After taking into account all of the above, we’ll leave you with this: You can’t predict everything. Put as much thought into your eCRF’s as you can, but first you have to learn the difference between what you can control and what you cannot. Providing a radio in place of a list of checkboxes is all well and god, but don’t assume they will fill out the first item on the form first. Don’t go overboard with field suppressions and calculations. Try to think the way a clinical would. That’s all you can do.

 
 

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How Can the Dynamic Drop-Down Menu be Utilized in a Study?

VISION’s user-friendly tools for customizing forms includes a handy tool known as the dynamic drop-down. This deceivingly simple field packs a lot of punch. While you can leave the drop-down menu as just that, a menu and nothing more, did you know that you can also use this menu to populate other fields or even populate it from other fields?

A great place to use this tool is on the Adverse Events and Concomitant Medications forms, so that the two can communicate with each other. If a con med gets administered to a subject due to an adverse event, both need to be documented. Using a dynamic drop-down menu on each form for the relevant subject saves a great deal of time and streamlines documentation. Once it is noted on the con med form that a medication was administered after an adverse event, then a menu appears with all previously entered adverse events for that subject. Simply select the correct event, and now the medication and adverse event are linked. Vice versa, If an adverse event required the administration of a medication in a subject, then you can select from a drop-down menu on the adverse events form all previously entered con meds.

This tool opens the door to many more opportunities for customization and, therefore, simplification of data-entry. Signature drop-down menus can either be populated from another field, i.e., from a list of names, or be role-based, meaning the names of every user who has been assigned a specified role will appear as an option. The menu for the reason a subject was withdrawn can be pre-populated conditionally, e.g., only if the subject was euthanized. This would save the investigator time as there would be no need to answer a slew of unnecessary questions to close out a patient. The transcribed CRF form features a drop-down menu that can be based on all forms or form groups, or it can include or exclude specific forms or form groups. Dynamic drop-downs can even communicate between subjects and sites, e.g., when updating con med and adverse event dictionaries.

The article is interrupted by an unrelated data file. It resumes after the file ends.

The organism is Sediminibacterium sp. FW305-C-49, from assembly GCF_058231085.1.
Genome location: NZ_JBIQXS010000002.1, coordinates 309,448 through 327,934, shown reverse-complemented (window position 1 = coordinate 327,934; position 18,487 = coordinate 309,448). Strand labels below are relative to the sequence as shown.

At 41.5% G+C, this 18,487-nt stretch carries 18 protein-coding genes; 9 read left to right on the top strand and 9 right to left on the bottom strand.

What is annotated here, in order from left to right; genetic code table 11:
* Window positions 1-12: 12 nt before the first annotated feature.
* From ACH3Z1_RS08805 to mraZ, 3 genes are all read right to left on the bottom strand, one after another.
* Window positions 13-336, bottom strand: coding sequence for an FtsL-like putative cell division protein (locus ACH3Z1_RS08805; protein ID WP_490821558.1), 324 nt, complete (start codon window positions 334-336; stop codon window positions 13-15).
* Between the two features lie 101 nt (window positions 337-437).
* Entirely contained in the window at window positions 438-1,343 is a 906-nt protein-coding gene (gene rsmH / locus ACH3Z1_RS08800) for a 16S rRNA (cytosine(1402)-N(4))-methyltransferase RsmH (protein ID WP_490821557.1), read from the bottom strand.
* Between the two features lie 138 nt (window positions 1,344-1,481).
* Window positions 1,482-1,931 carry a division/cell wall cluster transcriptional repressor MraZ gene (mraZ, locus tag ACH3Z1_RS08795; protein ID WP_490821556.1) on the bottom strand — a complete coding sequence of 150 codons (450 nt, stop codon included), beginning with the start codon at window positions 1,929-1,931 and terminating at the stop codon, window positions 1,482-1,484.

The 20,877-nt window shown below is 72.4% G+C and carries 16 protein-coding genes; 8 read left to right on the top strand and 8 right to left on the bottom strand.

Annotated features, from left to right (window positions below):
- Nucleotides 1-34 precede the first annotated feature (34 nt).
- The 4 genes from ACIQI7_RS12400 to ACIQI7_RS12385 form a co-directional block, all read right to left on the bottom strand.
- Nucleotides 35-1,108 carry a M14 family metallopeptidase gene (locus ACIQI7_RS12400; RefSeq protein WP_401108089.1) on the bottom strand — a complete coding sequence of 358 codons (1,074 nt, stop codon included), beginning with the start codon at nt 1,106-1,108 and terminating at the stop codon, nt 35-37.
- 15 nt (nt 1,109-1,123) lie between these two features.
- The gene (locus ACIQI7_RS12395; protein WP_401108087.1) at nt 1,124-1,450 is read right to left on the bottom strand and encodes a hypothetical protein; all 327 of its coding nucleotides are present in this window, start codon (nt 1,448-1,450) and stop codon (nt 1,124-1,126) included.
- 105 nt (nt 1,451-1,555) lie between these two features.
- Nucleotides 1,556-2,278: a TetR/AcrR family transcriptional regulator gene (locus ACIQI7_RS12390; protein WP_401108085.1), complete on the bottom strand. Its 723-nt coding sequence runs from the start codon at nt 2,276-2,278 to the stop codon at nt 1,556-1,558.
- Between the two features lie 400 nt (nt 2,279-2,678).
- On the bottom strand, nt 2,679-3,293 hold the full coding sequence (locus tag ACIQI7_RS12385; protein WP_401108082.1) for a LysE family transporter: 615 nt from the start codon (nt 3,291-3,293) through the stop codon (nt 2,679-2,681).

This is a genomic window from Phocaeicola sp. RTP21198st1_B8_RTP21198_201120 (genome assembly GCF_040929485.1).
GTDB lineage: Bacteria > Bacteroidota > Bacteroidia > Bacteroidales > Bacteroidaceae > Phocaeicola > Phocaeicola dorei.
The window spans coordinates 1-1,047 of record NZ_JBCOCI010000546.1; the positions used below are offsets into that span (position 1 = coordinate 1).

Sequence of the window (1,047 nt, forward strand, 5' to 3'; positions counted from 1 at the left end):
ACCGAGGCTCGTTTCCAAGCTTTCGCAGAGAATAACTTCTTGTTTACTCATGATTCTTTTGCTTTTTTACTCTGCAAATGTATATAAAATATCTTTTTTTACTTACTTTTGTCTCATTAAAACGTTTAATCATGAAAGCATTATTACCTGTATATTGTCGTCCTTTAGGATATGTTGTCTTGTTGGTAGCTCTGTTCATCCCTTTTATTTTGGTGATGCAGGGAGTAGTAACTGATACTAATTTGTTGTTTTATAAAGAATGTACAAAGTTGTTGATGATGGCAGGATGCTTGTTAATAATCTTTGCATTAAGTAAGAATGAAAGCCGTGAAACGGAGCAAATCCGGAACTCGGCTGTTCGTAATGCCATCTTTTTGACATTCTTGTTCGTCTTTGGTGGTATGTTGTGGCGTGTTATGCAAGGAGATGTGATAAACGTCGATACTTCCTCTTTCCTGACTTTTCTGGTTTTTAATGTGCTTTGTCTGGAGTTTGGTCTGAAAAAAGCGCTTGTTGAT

Do you have a need for any other dynamic features? Let us know!

 
 

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Feedback and SRD Field Spec as Story Tellers of the Study Build

The study build is the most volatile and, therefore, the most important part of the study’s life cycle. Keeping a good record of the build gives the rest of the study a fighting chance at success. It’s a time for testing, training, re-testing, amending, testing and retesting again. Did we mention it’s a time for testing? Changes get added and reverted then added back in, the final protocol may not be ready, there are usually multiple people requesting updates to study forms, sometimes conflicting with each other. It is important to be able to see exactly when requests were made and by whom.

This “story” of the study build has a major impact on the study once it goes Live and after it has been completed. It even affects future studies. Being able to see all in one place where the build went right and where there is room for improvement makes site-training easier, it provides a starting point for future study builds, and it streamlines the development of future protocols.

The Prelude field spec and feedback features are the most powerful tools for telling this story. The field spec allows the team to see in a nutshell how every form and field is set up. If they are unsure the effects of a calculation or constraint on a specific field, they can go directly to the form in question and test it. Then they can add feedback directly into the system if they feel a change is needed. From there the request goes through the feedback cycle until it is resolved. Then it is tested again. Prelude provides more feedback categories than any other EDC provider for added clarity and efficiency.

Each team member can use these tools to see exactly what changes have been requested, which changes have been approved, and the completion status of the approved changes. They can view at a glance all roles, permissions, constraints, calculations, etc., to find everything they need to know about the progress of the build, and they can view a succinct record of the Prelude team’s responses to each feedback item. Furthermore, the audit trail provides information about who left what feedback or query and when. In this way, Prelude offers a full package of features to streamline the build process and keep a thorough record each study’s build.